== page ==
The Impact of Produce Season on Your Freight
Consumers love when their favorite fruits and vegetables are in season at the grocery store. For shippers, however, spring can bring periods of tight capacity. Don’t let the quiet market following the post-holiday period catch you off guard. There are predictions for a stronger produce season this year versus previous years that were affected by hurricanes, so shippers should keep in mind that transportation might be difficult to secure.
Depending on the region, produce season begins as early as February and can cause disruptions to transportation—even for shippers who don’t ship produce. In addition, unpredictable weather can affect harvest time at the last minute. As a result, all shippers must prepare for the impact of produce season.
The Impact on Rates
How acute is the impact of produce season on freight rates? The Journal of Commerce estimates that spot market freight volume rises by up to 30 percent during the spring. Refrigerated trucks are especially hard to find and demand an even higher premium this time of year. The unintended victims of produce season include non-produce shippers trying to move freight out of these busy regions. As capacity becomes tighter, rates increase for shippers. Working with Echo as your third-party logistics (3PL) partner can help you navigate this period of high demand by providing access to our network of over 50,000 transportation providers.
The Impact on Ground Transportation
Peak times for produce and the effect on truckload markets vary by region and produce type. Mexico usually kicks off produce season in late February. Produce season then moves to Texas, to the southeast, to southern California by April, and finally northward as the temperature rises. Strawberries offer a great example of produce season’s effect on transportation. Approximately 1.7 billion pounds of strawberries were grown and transported domestically last year, and nearly 70% of those shipments took place between March and August. Their seasonality and subsequent demand for transportation have a direct impact on truck availability across the country and reflect a similar influx in demand for shipping other produce.
Expect a Decrease in Capacity
Produce season is shaping up to have a significant effect on freight shipping this year, so even shippers far removed from the produce market can feel the squeeze. Many independent, small, and medium-sized fleets in the U.S. position equipment in the harvesting region due to high volume and short or limited lead times. Not only is the harvesting market impacted, but other parts of the U.S. distribution model experience a decrease in capacity as well, since much of it is positioned in the produce area for maximum revenue per load.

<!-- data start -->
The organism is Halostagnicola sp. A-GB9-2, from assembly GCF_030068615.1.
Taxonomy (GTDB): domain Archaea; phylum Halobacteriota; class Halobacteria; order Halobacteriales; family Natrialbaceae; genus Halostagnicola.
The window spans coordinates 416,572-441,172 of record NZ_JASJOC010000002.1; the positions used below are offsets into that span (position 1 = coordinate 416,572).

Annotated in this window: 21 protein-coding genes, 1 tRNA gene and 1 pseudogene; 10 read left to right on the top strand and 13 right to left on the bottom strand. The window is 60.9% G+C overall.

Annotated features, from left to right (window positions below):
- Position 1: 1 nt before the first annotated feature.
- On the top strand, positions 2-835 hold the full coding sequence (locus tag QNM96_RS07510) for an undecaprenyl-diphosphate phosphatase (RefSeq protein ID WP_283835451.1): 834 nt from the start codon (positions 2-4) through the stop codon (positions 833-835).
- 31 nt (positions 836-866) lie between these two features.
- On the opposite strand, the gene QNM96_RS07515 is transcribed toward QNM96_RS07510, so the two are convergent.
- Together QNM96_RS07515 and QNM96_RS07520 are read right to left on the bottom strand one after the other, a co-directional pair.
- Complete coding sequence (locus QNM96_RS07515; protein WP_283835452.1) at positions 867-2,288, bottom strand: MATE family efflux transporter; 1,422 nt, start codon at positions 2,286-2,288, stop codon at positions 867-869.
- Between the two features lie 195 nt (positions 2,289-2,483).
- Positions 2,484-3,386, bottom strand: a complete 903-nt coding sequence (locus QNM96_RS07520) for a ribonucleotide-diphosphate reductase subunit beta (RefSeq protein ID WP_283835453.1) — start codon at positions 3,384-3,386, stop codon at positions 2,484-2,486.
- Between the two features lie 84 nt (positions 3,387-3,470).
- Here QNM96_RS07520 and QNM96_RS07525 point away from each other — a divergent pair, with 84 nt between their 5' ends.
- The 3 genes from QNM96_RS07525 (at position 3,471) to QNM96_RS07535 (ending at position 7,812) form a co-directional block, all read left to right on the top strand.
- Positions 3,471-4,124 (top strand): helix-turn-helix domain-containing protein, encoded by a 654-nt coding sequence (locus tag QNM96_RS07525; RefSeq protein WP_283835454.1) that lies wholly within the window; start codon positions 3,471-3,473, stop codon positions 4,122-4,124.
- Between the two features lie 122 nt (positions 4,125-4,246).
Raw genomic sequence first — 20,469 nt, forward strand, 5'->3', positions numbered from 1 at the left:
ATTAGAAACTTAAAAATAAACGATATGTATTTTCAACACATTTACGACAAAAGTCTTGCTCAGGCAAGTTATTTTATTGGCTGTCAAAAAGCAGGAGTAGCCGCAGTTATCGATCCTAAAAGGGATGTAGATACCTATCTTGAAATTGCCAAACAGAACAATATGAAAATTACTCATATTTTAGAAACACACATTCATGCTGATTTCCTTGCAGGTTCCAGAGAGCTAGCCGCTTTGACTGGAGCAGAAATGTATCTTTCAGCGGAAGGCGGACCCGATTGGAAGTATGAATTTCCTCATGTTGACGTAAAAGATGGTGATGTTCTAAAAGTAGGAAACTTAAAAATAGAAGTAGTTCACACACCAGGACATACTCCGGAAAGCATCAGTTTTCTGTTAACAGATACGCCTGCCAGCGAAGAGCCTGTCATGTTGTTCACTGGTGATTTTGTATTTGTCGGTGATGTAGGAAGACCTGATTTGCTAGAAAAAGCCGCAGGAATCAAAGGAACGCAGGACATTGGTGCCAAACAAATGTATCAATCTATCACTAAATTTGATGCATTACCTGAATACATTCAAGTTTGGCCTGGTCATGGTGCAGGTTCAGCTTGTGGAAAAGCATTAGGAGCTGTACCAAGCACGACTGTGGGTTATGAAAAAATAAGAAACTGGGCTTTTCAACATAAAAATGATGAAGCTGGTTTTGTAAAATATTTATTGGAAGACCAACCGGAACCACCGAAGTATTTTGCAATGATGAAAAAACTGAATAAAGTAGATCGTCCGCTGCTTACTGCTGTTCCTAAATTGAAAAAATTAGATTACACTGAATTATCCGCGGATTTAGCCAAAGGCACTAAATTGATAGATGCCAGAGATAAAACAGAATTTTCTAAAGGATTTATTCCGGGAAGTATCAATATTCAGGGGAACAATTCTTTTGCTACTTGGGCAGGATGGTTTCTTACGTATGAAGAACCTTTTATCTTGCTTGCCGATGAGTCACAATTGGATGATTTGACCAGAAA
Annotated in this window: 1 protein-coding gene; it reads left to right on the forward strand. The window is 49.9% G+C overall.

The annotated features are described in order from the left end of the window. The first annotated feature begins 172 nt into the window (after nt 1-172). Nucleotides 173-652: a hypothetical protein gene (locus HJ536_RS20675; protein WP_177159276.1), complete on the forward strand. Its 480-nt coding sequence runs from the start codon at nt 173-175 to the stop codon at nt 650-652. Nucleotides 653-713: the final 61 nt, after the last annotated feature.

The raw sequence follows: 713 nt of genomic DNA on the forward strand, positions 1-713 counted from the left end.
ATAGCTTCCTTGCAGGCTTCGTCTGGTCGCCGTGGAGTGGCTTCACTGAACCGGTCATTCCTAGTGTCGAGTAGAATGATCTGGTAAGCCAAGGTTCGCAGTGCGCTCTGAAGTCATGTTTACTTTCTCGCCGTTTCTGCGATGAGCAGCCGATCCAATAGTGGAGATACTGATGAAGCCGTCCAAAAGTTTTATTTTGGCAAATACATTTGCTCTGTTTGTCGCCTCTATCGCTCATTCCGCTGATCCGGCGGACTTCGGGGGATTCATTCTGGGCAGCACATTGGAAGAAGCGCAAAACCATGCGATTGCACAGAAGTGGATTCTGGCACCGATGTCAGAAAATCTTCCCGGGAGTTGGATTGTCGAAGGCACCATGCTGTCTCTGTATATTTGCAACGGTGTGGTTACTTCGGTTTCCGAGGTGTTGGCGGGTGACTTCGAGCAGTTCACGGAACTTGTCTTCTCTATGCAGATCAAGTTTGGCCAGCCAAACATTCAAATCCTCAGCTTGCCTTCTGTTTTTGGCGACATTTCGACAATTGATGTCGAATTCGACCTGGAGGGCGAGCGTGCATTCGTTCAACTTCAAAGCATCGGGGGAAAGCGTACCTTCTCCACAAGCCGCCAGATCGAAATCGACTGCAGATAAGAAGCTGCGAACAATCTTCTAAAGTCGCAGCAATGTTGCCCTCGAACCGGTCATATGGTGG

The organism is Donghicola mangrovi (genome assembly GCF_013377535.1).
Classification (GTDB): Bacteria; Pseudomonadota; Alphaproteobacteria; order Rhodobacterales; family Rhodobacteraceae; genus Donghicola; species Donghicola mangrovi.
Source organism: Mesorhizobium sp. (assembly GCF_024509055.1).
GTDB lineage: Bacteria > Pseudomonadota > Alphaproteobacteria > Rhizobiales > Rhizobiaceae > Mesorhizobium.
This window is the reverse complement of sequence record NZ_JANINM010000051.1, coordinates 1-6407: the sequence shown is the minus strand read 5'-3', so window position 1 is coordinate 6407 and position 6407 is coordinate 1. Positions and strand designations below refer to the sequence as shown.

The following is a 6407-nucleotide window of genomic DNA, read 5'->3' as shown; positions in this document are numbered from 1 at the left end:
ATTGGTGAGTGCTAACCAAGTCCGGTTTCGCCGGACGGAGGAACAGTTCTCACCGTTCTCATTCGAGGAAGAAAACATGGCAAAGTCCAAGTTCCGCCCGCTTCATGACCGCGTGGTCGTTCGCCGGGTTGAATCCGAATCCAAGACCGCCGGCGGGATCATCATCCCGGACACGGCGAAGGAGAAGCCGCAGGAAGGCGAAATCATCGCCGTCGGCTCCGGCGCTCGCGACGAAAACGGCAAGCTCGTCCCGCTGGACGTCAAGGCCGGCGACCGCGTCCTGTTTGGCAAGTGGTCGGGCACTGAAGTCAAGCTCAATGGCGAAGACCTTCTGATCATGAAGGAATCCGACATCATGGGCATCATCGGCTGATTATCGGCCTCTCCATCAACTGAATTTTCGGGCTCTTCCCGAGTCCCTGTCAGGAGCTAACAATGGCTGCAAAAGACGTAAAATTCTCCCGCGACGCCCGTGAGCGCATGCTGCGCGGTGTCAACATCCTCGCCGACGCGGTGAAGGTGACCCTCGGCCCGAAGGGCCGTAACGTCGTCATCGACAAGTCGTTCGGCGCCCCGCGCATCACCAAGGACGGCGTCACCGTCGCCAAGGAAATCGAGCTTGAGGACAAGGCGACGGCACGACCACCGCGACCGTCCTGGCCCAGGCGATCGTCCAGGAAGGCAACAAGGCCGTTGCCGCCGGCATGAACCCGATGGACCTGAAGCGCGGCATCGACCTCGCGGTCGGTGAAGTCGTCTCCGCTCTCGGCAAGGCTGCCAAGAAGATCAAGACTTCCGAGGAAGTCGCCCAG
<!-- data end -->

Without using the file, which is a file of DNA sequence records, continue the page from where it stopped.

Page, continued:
Longer Wait Times at Grocery and Wholesale Distributors
Because of its limited shelf life, produce is considered a high-priority delivery item that takes precedence over most other deliveries during the season. As a result, shippers of non-produce items can experience a disruption to their supply chain. To manage the increase in shipments during produce season, grocer and produce wholesaler locations can adjust their receiving hours and detention time for maximum delivery options. Shippers can be proactive and contact these locations to determine the best pickup and delivery times to ensure their freight keeps moving.
How Shippers Can Minimize the Impact of Produce Season
Shippers should plan ahead with carriers and 3PL partners like Echo for produce season regardless of location. Because most contractual pricing has explicit or assumed capacity per week and per day, shippers should verify capacity commitments and plan their transportation accordingly. Allowing for extra lead time and providing accurate volume information are critical to avoiding tender rejections and minimizing costs. Another option for shippers is to adopt a “peak” or “produce season” approach to pricing throughout the year to navigate the high transportation demand around this time.
Work with Echo to Optimize Your Shipping Throughout Produce Season
Shippers can get ahead of produce season by selecting Echo as their 3PL partner to help them manage transportation costs and tight capacity throughout the year. Third-party logistics brokers lend significant access to capacity and are especially critical to success during produce season. When selecting a broker, shippers should look for 3PLs with large carrier networks to make sure your shipping needs are covered. Let Echo’s network of over 50,000 carriers manage the complexity of produce season.